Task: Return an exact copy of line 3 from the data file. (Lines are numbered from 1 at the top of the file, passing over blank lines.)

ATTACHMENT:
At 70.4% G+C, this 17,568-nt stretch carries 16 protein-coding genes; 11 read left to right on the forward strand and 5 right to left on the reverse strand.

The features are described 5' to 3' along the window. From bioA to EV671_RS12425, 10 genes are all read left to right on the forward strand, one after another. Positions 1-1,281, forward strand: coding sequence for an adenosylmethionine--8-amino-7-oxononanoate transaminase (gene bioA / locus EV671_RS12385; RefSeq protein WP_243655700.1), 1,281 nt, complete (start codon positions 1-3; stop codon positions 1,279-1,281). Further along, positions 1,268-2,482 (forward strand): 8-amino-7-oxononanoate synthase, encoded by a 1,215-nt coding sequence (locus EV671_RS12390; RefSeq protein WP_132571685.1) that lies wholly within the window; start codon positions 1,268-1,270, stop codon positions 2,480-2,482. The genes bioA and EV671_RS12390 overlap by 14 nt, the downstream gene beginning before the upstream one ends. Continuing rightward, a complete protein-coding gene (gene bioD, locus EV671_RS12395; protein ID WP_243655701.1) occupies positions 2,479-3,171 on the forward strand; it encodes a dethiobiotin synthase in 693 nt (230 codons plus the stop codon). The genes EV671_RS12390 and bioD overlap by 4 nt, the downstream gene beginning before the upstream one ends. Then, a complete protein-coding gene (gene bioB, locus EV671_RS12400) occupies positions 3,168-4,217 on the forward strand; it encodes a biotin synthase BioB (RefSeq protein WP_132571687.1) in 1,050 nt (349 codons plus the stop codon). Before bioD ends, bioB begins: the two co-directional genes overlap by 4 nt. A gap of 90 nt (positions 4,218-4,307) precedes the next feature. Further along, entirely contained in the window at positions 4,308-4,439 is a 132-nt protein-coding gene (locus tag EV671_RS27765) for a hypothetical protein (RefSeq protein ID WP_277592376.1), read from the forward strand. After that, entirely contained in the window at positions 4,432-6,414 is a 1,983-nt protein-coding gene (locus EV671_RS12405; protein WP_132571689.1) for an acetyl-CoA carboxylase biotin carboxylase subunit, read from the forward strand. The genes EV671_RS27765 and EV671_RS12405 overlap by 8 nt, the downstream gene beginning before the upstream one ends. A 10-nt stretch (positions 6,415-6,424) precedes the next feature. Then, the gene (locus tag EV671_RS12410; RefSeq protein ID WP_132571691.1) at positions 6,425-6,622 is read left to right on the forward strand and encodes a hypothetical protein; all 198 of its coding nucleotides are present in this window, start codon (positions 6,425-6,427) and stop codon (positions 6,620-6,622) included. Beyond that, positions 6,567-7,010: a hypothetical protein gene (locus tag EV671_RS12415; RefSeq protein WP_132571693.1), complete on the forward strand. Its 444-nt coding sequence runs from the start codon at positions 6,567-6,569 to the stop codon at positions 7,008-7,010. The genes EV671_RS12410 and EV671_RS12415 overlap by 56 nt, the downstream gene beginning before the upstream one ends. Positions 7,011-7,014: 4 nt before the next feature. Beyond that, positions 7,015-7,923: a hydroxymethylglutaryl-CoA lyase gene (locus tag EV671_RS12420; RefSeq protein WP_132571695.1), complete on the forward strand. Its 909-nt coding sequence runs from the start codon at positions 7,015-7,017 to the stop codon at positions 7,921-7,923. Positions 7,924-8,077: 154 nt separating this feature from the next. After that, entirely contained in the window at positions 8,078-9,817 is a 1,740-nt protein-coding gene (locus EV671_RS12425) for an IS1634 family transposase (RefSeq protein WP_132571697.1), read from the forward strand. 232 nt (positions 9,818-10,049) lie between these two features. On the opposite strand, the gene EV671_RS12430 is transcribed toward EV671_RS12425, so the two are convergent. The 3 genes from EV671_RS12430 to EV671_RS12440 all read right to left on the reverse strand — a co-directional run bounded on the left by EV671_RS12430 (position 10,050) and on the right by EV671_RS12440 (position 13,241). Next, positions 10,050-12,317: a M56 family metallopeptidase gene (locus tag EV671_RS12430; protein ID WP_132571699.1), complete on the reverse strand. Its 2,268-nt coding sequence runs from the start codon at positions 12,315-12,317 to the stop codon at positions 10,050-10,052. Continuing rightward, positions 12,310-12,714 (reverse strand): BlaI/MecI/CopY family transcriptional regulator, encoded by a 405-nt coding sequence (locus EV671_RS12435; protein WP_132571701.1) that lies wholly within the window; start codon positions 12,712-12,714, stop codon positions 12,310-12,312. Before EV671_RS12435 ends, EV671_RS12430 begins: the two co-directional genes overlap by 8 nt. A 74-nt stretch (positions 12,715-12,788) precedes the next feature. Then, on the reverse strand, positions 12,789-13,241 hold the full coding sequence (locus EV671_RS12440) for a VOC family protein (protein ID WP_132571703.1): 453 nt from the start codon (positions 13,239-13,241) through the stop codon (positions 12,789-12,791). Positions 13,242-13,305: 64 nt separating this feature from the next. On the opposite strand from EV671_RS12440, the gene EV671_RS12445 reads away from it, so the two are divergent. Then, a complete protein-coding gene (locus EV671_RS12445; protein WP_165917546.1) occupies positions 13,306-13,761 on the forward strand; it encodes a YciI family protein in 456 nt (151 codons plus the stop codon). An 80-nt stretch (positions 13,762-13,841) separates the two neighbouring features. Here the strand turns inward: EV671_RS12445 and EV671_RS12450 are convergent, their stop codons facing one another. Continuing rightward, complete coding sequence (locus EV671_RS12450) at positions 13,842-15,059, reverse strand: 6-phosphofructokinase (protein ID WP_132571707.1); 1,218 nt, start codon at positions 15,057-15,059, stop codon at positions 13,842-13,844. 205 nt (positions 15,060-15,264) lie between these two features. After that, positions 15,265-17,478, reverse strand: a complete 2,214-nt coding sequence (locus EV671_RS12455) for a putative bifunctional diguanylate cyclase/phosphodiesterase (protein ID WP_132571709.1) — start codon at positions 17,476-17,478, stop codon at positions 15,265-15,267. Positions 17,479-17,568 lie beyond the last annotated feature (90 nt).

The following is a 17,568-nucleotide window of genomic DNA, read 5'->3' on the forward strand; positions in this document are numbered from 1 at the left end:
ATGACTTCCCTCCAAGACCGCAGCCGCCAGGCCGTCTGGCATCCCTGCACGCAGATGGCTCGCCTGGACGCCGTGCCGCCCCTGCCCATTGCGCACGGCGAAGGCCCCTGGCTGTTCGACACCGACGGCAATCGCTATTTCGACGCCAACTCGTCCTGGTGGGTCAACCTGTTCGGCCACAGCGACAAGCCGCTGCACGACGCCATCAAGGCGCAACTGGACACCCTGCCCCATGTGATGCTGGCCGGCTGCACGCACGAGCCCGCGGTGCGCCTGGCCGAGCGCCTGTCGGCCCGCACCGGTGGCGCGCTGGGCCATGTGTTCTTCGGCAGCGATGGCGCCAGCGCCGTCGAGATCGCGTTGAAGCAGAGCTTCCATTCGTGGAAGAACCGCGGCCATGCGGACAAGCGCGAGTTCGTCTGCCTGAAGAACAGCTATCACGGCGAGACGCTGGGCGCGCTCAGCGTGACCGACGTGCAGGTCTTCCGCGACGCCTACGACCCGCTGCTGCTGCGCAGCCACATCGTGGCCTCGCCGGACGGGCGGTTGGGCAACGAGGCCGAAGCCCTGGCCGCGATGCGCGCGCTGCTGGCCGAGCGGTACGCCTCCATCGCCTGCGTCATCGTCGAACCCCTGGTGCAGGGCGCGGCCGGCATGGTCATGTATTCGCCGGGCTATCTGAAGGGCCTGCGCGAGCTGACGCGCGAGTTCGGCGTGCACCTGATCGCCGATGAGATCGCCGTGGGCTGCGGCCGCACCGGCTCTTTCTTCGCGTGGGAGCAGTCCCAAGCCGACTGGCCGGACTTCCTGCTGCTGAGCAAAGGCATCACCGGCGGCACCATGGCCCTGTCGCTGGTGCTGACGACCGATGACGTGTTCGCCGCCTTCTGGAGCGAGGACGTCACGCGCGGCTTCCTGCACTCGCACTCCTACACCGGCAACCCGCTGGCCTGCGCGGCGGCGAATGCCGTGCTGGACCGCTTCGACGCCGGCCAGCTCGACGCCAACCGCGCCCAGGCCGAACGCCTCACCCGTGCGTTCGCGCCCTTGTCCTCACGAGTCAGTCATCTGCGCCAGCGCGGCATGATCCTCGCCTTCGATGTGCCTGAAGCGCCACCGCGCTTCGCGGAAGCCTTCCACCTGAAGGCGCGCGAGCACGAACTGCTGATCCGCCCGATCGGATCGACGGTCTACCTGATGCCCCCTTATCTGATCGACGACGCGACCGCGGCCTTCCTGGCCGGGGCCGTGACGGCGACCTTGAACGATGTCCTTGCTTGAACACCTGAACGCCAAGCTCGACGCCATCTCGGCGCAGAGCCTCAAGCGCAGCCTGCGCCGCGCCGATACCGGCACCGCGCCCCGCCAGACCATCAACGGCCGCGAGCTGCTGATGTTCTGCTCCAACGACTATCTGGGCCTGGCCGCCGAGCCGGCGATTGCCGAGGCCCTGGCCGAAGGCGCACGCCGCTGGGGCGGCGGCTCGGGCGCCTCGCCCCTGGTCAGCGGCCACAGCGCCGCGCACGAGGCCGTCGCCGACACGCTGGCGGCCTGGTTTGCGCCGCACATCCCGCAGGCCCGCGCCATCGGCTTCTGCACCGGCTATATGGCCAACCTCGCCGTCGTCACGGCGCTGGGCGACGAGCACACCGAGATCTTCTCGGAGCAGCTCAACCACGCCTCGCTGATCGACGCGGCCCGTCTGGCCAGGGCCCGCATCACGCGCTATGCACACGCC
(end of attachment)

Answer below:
The following is a 17,568-nucleotide window of genomic DNA, read 5'->3' on the forward strand; positions in this document are numbered from 1 at the left end: